The numbers. Societe Generale: good. Credit Agricole: not so much. Both French megabanks reported positive net income for the first quarter of 2013—definitely a good sign, but not a great one.
Moreover, both showed that they’ll need to raise significant capital to satisfy their year-end goals for Basel III capital. Although those regulations won’t truly be phased in for a few more years, the world’s largest banks are already accumulating capital and beginning to evaluate themselves based on Basel III standards. Credit Agricole, which has raised €5.4 billion since January 1, has a common equity tier 1 capital ratio of 8.5%—sufficient for the transition period, but not by much. Societe Generale plans to hike capital from 8.7% in Q1 to 9.5% at the end of 2013, and it’s going to have to find that money somewhere.
The takeaway. It’s hard to say these banks are truly healthy and insulated from economic shocks, particularly in comparison to their US peers. Both banks are still in the midst of dramatic cost cutting measures, mainly reducing their staffs and selling off businesses. Hefty capital targets mean that this is probably going to continue.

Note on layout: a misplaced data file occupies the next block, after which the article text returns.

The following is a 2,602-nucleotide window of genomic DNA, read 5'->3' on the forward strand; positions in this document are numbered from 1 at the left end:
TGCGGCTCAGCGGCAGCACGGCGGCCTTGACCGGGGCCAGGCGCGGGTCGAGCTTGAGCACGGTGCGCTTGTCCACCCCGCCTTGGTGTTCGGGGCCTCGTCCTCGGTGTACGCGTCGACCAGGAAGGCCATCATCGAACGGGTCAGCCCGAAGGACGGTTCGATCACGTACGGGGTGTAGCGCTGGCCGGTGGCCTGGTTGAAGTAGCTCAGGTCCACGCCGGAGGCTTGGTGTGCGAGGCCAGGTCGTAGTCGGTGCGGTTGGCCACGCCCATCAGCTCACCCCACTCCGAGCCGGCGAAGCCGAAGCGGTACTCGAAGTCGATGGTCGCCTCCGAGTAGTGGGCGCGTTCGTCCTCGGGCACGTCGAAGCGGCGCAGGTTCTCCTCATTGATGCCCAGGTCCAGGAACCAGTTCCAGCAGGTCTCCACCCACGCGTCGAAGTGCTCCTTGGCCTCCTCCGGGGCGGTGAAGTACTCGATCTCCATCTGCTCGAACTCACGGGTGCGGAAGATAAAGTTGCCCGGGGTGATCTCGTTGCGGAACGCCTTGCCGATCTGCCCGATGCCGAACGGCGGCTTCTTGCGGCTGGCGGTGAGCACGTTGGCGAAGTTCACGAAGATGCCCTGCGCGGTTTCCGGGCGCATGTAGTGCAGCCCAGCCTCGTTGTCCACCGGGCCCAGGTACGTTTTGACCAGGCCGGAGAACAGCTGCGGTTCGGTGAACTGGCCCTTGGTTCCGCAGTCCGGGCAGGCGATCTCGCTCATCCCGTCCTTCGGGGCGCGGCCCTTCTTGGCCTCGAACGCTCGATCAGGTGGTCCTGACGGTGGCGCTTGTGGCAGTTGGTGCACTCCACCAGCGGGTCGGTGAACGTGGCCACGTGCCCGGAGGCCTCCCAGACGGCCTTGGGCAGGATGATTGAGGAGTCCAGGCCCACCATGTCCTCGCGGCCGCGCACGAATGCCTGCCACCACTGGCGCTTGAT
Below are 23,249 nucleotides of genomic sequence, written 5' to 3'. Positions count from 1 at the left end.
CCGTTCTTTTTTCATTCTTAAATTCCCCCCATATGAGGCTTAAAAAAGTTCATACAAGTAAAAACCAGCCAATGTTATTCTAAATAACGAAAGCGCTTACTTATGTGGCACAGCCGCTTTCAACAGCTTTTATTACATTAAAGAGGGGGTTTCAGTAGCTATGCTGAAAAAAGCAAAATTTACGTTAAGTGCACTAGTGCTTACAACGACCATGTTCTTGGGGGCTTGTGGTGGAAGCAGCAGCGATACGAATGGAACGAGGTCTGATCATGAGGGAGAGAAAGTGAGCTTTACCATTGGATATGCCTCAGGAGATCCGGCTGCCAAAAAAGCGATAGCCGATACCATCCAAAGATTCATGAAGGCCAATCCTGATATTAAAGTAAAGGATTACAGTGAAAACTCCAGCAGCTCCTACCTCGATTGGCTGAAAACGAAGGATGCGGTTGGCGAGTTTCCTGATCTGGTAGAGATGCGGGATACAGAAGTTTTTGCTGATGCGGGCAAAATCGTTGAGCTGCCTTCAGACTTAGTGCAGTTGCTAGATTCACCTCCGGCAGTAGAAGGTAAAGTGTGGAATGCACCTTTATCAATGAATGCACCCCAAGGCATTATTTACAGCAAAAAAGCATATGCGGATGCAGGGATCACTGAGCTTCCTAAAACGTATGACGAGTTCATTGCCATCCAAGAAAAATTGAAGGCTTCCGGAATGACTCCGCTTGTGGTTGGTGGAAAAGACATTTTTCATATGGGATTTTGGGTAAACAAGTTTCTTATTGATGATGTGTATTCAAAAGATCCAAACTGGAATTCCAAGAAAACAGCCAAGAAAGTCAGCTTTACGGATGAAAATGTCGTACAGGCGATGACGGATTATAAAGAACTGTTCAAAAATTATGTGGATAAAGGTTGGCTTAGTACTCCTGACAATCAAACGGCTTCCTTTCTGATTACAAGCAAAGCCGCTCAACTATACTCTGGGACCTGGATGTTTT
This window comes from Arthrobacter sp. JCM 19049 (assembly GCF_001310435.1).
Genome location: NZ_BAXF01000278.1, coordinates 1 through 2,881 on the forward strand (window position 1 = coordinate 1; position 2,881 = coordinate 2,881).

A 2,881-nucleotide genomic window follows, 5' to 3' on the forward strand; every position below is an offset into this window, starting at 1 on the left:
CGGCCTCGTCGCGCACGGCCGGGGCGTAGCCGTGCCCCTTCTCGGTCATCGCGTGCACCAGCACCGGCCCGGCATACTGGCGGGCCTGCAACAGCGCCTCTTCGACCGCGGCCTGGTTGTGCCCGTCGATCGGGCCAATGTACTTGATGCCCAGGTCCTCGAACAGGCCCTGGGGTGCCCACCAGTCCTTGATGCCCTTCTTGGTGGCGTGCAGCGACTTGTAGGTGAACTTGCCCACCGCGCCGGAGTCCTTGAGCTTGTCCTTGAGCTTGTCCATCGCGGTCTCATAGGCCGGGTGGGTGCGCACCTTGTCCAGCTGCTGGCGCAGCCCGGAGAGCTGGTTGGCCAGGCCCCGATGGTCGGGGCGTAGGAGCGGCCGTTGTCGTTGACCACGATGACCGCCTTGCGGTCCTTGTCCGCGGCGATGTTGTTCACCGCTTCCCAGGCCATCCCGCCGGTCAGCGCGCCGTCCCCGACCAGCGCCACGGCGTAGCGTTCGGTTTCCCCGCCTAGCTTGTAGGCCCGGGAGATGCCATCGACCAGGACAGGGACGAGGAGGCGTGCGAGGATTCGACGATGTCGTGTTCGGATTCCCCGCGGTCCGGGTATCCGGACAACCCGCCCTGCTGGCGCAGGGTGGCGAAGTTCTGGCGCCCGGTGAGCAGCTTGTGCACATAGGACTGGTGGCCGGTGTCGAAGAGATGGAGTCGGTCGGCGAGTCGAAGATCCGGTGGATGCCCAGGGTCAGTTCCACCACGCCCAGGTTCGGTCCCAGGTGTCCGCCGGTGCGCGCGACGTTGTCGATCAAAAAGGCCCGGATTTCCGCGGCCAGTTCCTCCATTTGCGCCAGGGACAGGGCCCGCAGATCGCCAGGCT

What’s interesting. Deposits in both French banks are booming. Credit Agricole reported an 11.6% year-over-year increase in deposits in its French retail banking group, and an increase of 3.4% in the first quarter alone. Deposits at SocGen rose by 9.2% from the year before, although that number did not appear to increase from the quarter before. Is the deposit influx driven by the perception that French banks are safer than they were a year ago—and perhaps safer than some of their euro area peers?